Niagara Falls V – A Hundred Clichés

Rose Loomis, early summer 1952

A postcard on which just two sentences have been scribbled serves as a messenger of doom in a key scene in Niagara (1953). This film noir was shot during Niagara Falls’ heyday as the ultimate romantic holiday destination, especially for newlyweds. Niagara Falls was Honeymoon Capital of the World. Virtually all the elements that make up the mythology surrounding the falls come together in this film. The waterfalls are majestically depicted, as are all the viewpoints and attractions. Above all, the swirling water is presented as a source of unprecedented passions. Love and death go hand-in-hand and ultimately lead to destruction.

The film centres on traumatised war veteran George Loomis and his much younger, sensual wife Rose. They spend their holiday in Niagara, but the man is tormented by his past and doubts about his wife’s sincerity. When he finds a ticket in her pocket for the Scenic Tunnel, a tunnel carved into the rock face that leads behind Horseshoe Falls, he decides to shadow her.

At Table Rock House – the place where Ayano Tokumasu would later meet her end – Rose Loomis enters the souvenir shop. When her husband enters moments later, she hides and indicates with a nod to another visitor who her husband is. This stranger scribbles something on a card, puts it back in the rack and follows George Loomis into the lift to the tunnel. Rose takes the card out of the rack and the camera, accompanied by surging violin music, zooms in on the message: ‘If everything OK you’ll hear the Bell Tower play our song – See you in Chicago.’ The card reveals the plot and how George Loomis has been tricked. Rose exits the shop, leaving her husband in the murderous hands of her lover.

In the film, all the clichés about Niagara Falls and film noir tumble over each other with careless abandon. In 1953 that was apparently still permissible – unburdened by the cynicism or irony with which filmmakers have approached clichés over the last 20 years. This makes it a refreshing film to watch, even today. Furthermore, we also witness the birth of one of the most famous clichés from popular culture. Niagara was the first time that 26-year-old Marilyn Monroe appeared as a platinum blonde femme fatale. The role of Rose Loomis would determine the course of her later career. Critics praised her as a new world wonder, alongside Niagara Falls. The original film trailer declared: ‘Niagara and Marilyn Monroe, the two most electrifying sites in the world!’

More than 60 years later, American photographer Alec Soth (1969) was inspired by the film starring Monroe to visit Niagara Falls. “I went to Niagara for the same reason as the honeymooners and suicide jumpers… the relentless thunder of the Falls just calls for big passion,” he said of his motivation. The result was a series of photographs showing the grim side of Niagara Falls – as a holiday destination in decline.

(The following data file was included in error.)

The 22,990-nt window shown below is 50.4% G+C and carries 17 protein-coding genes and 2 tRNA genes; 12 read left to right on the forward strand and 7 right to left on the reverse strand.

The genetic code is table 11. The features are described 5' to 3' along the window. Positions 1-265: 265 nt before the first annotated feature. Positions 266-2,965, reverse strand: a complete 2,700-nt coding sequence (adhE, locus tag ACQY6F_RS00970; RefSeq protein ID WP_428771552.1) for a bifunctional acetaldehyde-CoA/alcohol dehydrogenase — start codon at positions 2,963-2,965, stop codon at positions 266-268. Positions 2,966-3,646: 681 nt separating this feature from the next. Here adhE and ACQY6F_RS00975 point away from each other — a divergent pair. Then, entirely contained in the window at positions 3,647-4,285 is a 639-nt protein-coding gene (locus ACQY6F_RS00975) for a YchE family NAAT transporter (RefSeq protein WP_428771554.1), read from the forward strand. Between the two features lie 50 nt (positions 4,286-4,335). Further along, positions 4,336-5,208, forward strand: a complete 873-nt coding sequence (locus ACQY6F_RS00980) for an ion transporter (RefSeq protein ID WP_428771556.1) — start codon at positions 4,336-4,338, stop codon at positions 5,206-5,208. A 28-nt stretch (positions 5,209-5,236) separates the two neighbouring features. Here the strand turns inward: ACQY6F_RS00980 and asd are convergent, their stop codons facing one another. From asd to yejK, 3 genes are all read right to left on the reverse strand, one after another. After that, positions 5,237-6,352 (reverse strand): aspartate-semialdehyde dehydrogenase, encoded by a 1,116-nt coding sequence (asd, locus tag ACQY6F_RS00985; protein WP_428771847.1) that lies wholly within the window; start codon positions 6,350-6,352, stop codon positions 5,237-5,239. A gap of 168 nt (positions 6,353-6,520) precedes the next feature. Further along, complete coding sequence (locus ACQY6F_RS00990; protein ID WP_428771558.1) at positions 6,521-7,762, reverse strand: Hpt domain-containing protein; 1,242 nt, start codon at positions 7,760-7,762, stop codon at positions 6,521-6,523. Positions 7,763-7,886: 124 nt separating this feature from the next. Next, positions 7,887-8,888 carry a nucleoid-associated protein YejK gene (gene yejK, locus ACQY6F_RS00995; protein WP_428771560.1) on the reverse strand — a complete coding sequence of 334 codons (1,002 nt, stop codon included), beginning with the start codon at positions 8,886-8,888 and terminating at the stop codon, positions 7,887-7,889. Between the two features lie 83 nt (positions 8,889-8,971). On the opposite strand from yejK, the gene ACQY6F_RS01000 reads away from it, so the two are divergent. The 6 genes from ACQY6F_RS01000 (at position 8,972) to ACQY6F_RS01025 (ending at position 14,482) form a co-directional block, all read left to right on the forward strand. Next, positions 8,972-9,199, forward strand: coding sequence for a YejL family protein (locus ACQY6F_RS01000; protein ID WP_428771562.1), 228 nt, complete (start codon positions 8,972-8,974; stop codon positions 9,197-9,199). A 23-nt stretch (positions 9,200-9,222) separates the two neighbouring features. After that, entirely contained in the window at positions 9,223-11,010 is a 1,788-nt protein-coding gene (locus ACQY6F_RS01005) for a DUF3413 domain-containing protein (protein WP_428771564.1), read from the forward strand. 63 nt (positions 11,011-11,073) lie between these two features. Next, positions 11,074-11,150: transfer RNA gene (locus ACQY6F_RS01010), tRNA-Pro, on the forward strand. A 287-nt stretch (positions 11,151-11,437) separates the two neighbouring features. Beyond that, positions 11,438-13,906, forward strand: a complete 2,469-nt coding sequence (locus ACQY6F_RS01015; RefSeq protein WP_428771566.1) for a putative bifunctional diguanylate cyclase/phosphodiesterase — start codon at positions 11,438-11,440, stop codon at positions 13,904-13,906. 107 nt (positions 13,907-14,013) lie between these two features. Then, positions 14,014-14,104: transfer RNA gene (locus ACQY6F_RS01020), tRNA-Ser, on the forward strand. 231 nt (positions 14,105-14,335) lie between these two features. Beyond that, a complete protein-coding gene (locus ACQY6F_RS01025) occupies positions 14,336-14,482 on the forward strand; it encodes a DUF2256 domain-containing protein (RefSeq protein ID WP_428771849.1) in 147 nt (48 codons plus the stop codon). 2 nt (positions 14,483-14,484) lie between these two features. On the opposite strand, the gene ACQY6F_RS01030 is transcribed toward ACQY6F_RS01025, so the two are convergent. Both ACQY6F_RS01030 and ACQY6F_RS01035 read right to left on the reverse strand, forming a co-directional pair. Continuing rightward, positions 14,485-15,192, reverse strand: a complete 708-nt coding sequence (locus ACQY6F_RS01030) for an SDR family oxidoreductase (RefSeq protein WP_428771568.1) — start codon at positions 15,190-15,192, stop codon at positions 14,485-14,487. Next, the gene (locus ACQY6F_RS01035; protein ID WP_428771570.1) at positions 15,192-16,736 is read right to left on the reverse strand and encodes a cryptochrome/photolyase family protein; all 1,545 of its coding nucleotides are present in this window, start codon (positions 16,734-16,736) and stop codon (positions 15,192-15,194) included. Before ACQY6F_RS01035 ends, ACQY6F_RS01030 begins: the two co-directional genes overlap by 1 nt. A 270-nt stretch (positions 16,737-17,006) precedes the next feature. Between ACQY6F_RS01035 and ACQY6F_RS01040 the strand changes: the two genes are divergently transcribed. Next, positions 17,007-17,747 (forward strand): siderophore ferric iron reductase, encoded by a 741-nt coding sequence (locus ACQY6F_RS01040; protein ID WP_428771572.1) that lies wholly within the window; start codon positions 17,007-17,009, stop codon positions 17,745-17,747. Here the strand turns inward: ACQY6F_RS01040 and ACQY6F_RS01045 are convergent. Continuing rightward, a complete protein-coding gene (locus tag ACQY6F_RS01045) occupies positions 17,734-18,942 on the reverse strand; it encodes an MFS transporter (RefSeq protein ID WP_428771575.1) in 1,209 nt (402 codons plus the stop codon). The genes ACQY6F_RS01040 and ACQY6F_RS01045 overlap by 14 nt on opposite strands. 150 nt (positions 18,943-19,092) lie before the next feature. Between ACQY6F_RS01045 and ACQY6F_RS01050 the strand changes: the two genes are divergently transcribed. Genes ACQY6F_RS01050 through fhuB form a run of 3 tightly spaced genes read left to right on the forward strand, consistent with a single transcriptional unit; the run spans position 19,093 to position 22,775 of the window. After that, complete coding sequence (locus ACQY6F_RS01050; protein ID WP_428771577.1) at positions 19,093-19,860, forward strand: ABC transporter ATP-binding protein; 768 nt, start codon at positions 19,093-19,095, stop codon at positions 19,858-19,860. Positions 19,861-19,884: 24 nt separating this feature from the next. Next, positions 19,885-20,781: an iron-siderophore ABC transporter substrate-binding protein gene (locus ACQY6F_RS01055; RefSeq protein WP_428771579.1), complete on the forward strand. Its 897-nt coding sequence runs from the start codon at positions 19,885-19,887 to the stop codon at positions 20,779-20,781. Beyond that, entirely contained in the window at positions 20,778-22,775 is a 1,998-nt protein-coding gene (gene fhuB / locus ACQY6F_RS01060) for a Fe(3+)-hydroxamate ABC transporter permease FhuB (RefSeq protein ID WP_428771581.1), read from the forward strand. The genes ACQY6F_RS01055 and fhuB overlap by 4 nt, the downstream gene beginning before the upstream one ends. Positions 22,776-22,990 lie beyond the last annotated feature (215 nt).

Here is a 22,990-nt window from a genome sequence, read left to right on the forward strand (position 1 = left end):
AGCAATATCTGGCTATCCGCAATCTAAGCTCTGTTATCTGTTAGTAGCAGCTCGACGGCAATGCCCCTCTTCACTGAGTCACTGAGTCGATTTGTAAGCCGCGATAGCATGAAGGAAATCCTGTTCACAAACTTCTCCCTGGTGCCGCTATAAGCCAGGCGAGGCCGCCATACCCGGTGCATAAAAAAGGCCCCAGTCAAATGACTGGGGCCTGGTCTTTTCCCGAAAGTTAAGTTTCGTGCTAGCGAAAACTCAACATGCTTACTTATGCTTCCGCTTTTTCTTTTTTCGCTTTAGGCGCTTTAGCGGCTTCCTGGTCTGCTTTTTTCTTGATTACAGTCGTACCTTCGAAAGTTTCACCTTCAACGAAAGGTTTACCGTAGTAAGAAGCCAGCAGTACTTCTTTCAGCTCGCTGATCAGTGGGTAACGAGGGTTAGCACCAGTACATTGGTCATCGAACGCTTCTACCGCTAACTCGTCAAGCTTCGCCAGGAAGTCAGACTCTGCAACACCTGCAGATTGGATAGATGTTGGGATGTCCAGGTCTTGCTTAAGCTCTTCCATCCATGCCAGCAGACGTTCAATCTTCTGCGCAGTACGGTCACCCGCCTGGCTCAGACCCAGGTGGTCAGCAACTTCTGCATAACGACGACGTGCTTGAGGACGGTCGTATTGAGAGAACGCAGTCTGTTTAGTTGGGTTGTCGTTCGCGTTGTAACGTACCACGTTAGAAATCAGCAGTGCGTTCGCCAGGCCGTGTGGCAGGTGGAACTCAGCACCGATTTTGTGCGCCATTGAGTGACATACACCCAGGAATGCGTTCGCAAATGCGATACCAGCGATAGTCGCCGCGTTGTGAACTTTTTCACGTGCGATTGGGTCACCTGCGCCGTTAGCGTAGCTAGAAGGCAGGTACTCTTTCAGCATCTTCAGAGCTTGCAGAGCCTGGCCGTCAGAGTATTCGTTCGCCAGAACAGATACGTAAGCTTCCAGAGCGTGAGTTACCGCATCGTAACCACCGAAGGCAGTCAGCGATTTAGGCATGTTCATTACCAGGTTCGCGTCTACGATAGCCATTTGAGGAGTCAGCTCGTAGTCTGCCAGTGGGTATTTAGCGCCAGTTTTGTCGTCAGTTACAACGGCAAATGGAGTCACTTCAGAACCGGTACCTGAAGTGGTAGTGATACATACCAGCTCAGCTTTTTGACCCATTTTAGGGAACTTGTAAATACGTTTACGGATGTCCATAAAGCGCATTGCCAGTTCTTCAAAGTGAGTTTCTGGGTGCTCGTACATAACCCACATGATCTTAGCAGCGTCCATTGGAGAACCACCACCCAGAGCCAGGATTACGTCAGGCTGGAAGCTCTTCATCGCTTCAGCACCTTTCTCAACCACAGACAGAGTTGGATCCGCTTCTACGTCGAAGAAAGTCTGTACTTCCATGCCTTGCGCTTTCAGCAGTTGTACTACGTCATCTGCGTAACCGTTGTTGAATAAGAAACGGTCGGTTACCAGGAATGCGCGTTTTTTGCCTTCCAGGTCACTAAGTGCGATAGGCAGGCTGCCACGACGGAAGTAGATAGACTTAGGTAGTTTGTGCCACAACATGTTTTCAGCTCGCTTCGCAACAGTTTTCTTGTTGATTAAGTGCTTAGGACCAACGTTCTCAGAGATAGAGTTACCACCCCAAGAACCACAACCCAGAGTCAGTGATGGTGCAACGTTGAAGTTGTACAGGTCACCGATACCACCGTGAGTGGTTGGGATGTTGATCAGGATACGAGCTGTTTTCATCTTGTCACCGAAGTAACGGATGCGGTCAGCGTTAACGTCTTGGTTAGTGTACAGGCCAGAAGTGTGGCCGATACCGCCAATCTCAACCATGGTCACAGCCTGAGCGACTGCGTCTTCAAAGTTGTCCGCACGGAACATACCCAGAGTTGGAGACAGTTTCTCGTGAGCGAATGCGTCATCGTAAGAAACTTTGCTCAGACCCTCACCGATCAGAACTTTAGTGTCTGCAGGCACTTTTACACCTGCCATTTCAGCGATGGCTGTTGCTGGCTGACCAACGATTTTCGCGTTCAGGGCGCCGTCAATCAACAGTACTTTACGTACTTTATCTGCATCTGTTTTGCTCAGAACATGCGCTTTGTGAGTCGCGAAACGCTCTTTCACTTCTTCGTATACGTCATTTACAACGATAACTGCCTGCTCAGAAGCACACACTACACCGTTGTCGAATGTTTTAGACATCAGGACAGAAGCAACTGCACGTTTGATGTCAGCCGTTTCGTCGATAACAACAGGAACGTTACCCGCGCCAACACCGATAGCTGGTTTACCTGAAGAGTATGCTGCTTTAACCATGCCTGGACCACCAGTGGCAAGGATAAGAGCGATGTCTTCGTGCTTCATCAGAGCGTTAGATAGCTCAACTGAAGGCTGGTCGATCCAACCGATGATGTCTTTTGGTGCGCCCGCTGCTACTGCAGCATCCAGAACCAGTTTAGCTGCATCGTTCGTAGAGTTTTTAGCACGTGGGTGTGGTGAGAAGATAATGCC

The waterfalls in his photographs are surrounded by desolate parking lots and motels, populated by drab teenage mothers, youngsters in tracksuits and bridal couples in ill-fitting wedding clothes. A small ray of hope can be detected in a handful of portraits of couples who, in all their worldliness and ugliness, truly love each other. This despite an absence of big passion, which was extinguished long ago. Soth also photographed love letters, which he persuaded residents and visitors to give him. Even these read more like suicide notes. Death is never far away in Niagara.

Is this the real Niagara – or: what’s left of it? Has the once sublime now made way for the oh so banal? According to writer and semiotician Umberto Eco, it does not have to be that way. In an essay on the classic film Casablanca – a grandiose accumulation of clichés and references to other films – he notes that in the very midst of these clichés, it is possible for the sublime to reveal itself once again:

‘Two clichés make us laugh. A hundred clichés move us. For we sense dimly that the clichés are talking among themselves, and celebrating a reunion. Just as the height of pain may encounter sensual pleasure, and the height of perversion border on mystical energy, so too the height of banality allows us to catch a glimpse of the sublime.’

References
– Jörg Colberg, ‘A conversation with Alec Soth’, Conscientious Extended, 15 August 2006
– Umberto Eco, ‘Casablanca, or: the clichés are having a ball’, in Sonia Maasik & Jack Solomon (eds), Signs of Life in the USA: Readings on Popular Culture for Writers, 1994, p. 260-264, Bedford Books
– Henry Hathaway (director), Charles Brackett (producer), Charles Brackett, Richard L Breen & Walter Reisch (writers), Niagara (film), 1953, 20th Century Fox
– Alec Soth, Niagara, 2006, Steidl & Partners + Gagosian Gallery


Excerpt from: Raymond Frenken, ‘Pictures from the Brink of Love and Death. Niagara Falls’, in: Objects in Mirror. The Imagination of the American Landscape, 2012, design and editing by Hans Gremmen, published by Fw:books, produced and co-published by Fotodok, distributed by Idea Books, ISBN 978-94-90119-15-7